When Dave Fick used a Hardi sprayer with its Twin Air Assistance feature 18 years ago, he thought he’d never go back to a standard boom. “That was it, though; I had to have the air-assist boom,” Fick says. “Now, I use an air-assist sprayer on everything.”
The Valley Springs, South Dakota, farmer was an early adopter of air-assist sprayer technology, which did not take off in the U.S. sprayer market like it did in Europe. But, things may be changing.
“When air assist first came to the U.S., unless you had a real weed problem, you didn’t buy air assist,” Fick points out. “But, we didn’t have the same weeds back then that we have today. We need this product more now than we did then.”
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Apparently, this message has reached North American farmers. Danish company Hardi reports an uptick in interest and sales here for itsTwin Air Assistance system. It’s available on the self-propelled and trailer models. Customers want a wider application window, less drift from products such as dicamba and better coverage on difficult-to-control weeds.
Air Power. “Air assist offers a lot of advantages that nothing else in the market can offer,” says Wayne Buchberger, president and CEO, Hardi North America.
The Hardi system uses two hydraulic-driven fans, one on each boom, to push air through bags extending the length of the booms. The air pushed out of the bag forms a curtain that blocks ambient wind, resulting in uniform spray patterns and droplet placement. Product drift is reduced.
An operator can change the speed and pitch of the air curtain on the go from the cab. Air speeds run from 0 to 63 mph, and pitch of the air curtain moves 70 degrees, fore to aft, to counteract wind speed and direction. The system adjusts when the unit changes direction to accommodate a headwind or tailwind.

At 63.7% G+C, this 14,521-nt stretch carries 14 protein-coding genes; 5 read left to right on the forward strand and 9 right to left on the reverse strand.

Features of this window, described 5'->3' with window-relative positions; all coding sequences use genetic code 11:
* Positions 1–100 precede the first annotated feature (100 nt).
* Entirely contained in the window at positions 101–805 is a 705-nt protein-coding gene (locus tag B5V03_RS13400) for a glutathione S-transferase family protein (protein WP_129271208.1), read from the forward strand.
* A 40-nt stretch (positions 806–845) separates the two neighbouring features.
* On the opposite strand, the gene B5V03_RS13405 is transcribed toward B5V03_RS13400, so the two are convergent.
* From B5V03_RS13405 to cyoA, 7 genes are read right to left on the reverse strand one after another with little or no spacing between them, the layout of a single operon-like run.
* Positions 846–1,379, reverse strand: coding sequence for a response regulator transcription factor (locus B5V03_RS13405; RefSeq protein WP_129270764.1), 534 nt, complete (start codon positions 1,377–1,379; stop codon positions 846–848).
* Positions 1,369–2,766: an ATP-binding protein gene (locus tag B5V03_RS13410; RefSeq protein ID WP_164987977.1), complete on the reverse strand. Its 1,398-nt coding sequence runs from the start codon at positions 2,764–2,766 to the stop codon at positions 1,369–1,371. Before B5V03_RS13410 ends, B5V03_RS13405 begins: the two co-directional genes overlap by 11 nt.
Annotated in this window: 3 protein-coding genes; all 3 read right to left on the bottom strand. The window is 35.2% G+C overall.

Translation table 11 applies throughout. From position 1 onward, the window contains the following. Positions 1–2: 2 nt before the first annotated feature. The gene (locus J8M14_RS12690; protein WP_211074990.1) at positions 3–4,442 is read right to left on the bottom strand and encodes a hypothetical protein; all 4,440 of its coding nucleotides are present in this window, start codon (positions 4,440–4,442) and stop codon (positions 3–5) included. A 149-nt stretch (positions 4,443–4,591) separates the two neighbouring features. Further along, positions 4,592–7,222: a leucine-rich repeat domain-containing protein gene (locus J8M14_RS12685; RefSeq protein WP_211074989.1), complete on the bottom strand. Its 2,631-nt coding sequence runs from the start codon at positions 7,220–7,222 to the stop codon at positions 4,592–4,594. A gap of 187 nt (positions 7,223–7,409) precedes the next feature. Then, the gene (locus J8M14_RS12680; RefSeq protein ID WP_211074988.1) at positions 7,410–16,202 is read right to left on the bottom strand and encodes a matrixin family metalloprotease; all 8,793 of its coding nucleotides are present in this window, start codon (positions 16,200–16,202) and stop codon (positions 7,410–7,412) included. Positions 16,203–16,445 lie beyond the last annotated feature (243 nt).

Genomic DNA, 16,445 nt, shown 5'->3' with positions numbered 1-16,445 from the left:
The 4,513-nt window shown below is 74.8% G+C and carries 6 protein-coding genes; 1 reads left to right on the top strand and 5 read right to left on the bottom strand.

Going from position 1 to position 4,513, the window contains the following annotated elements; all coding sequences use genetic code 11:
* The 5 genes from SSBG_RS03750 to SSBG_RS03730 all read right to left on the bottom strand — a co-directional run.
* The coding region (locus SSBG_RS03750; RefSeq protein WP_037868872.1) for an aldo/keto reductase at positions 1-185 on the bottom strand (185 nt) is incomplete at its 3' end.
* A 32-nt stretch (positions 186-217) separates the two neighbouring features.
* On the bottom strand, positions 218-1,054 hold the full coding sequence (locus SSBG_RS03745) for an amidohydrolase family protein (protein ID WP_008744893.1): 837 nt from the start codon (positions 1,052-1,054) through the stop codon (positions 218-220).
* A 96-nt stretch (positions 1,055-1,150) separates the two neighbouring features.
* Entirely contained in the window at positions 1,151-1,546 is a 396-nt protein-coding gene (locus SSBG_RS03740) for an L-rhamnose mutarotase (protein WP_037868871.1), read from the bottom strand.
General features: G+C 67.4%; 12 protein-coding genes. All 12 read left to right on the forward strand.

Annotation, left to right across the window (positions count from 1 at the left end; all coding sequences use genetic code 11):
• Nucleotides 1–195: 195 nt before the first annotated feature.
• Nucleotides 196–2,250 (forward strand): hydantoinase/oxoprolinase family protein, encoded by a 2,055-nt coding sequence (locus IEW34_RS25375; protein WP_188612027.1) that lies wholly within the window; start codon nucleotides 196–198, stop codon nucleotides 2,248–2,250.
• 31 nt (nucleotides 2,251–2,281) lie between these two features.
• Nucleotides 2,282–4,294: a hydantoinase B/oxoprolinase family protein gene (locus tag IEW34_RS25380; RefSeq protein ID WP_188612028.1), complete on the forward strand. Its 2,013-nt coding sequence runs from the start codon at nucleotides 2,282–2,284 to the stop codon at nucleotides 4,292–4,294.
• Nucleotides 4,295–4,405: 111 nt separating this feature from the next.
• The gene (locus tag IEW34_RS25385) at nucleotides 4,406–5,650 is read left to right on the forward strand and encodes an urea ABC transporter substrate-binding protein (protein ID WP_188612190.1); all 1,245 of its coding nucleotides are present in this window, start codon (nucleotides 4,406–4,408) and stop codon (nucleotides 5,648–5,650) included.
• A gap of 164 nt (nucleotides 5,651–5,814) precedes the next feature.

Because the system is able to operate in windy conditions, farmers can spray more often during a season than with a standard sprayer. For example, in spring 2015, Hardi counted only 31 days a typical sprayer could be used in one location. During that same spring, the Twin Air Assistance sprayer was used an additional 45 days, Buchberger reports.
(It is important to note using an air-assist sprayer does not exempt the user from herbicide label requirements.)
Canopy Coverage. The Hardi Twin Air Assist also can penetrate a crop canopy for better product coverage, Fick says: “The Twin Air blows down through the canopy and flutters the leaves so the backsides are just as wet as the top. The weeds that come up late under the canopy and grow fast are the problem weeds like waterhemp.”
A drawback for the air-assist system is cost. Fick, who also sells Hardi sprayers, says a Hardi Commander trailer sprayer with a 1,200-gallon tank, 90-foot boom and Twin Air Assistance costs $95,000 to $100,000. The system is also available on the Hardi Alpha self-propelled models, which is what Fick uses on his farm. MSRP: $416,193.
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